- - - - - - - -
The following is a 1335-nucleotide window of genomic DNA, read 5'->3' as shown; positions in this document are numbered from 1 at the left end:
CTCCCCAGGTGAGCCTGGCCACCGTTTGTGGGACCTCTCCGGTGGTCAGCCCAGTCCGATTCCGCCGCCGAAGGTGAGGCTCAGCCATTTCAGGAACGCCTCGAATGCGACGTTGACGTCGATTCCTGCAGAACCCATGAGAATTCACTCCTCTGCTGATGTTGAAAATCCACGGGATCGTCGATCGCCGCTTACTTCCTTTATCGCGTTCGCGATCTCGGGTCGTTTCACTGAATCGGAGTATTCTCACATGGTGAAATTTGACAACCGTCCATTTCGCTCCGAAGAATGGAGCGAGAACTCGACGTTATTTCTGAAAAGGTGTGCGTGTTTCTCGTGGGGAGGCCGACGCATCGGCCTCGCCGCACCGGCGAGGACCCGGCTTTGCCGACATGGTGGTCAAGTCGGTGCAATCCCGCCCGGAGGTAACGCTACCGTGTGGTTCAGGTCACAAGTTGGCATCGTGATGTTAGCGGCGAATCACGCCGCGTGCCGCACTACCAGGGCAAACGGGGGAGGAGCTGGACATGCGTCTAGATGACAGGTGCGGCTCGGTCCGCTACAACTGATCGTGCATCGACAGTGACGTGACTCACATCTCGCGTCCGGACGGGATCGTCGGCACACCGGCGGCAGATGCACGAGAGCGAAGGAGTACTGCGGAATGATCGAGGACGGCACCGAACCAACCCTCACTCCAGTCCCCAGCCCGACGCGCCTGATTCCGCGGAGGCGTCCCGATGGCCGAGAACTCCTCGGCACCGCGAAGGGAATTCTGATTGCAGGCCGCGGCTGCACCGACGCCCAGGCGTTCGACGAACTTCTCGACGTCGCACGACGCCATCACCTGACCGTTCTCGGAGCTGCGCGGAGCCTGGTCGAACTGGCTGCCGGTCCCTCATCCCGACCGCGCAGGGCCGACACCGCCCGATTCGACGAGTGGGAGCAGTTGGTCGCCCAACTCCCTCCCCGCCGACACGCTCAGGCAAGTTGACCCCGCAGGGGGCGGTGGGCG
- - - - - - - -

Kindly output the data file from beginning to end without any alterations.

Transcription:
The following is a 1335-nucleotide window of genomic DNA, read 5'->3' as shown; positions in this document are numbered from 1 at the left end:
CTCCCCAGGTGAGCCTGGCCACCGTTTGTGGGACCTCTCCGGTGGTCAGCCCAGTCCGATTCCGCCGCCGAAGGTGAGGCTCAGCCATTTCAGGAACGCCTCGAATGCGACGTTGACGTCGATTCCTGCAGAACCCATGAGAATTCACTCCTCTGCTGATGTTGAAAATCCACGGGATCGTCGATCGCCGCTTACTTCCTTTATCGCGTTCGCGATCTCGGGTCGTTTCACTGAATCGGAGTATTCTCACATGGTGAAATTTGACAACCGTCCATTTCGCTCCGAAGAATGGAGCGAGAACTCGACGTTATTTCTGAAAAGGTGTGCGTGTTTCTCGTGGGGAGGCCGACGCATCGGCCTCGCCGCACCGGCGAGGACCCGGCTTTGCCGACATGGTGGTCAAGTCGGTGCAATCCCGCCCGGAGGTAACGCTACCGTGTGGTTCAGGTCACAAGTTGGCATCGTGATGTTAGCGGCGAATCACGCCGCGTGCCGCACTACCAGGGCAAACGGGGGAGGAGCTGGACATGCGTCTAGATGACAGGTGCGGCTCGGTCCGCTACAACTGATCGTGCATCGACAGTGACGTGACTCACATCTCGCGTCCGGACGGGATCGTCGGCACACCGGCGGCAGATGCACGAGAGCGAAGGAGTACTGCGGAATGATCGAGGACGGCACCGAACCAACCCTCACTCCAGTCCCCAGCCCGACGCGCCTGATTCCGCGGAGGCGTCCCGATGGCCGAGAACTCCTCGGCACCGCGAAGGGAATTCTGATTGCAGGCCGCGGCTGCACCGACGCCCAGGCGTTCGACGAACTTCTCGACGTCGCACGACGCCATCACCTGACCGTTCTCGGAGCTGCGCGGAGCCTGGTCGAACTGGCTGCCGGTCCCTCATCCCGACCGCGCAGGGCCGACACCGCCCGATTCGACGAGTGGGAGCAGTTGGTCGCCCAACTCCCTCCCCGCCGACACGCTCAGGCAAGTTGACCCCGCAGGGGGCGGTGGGCG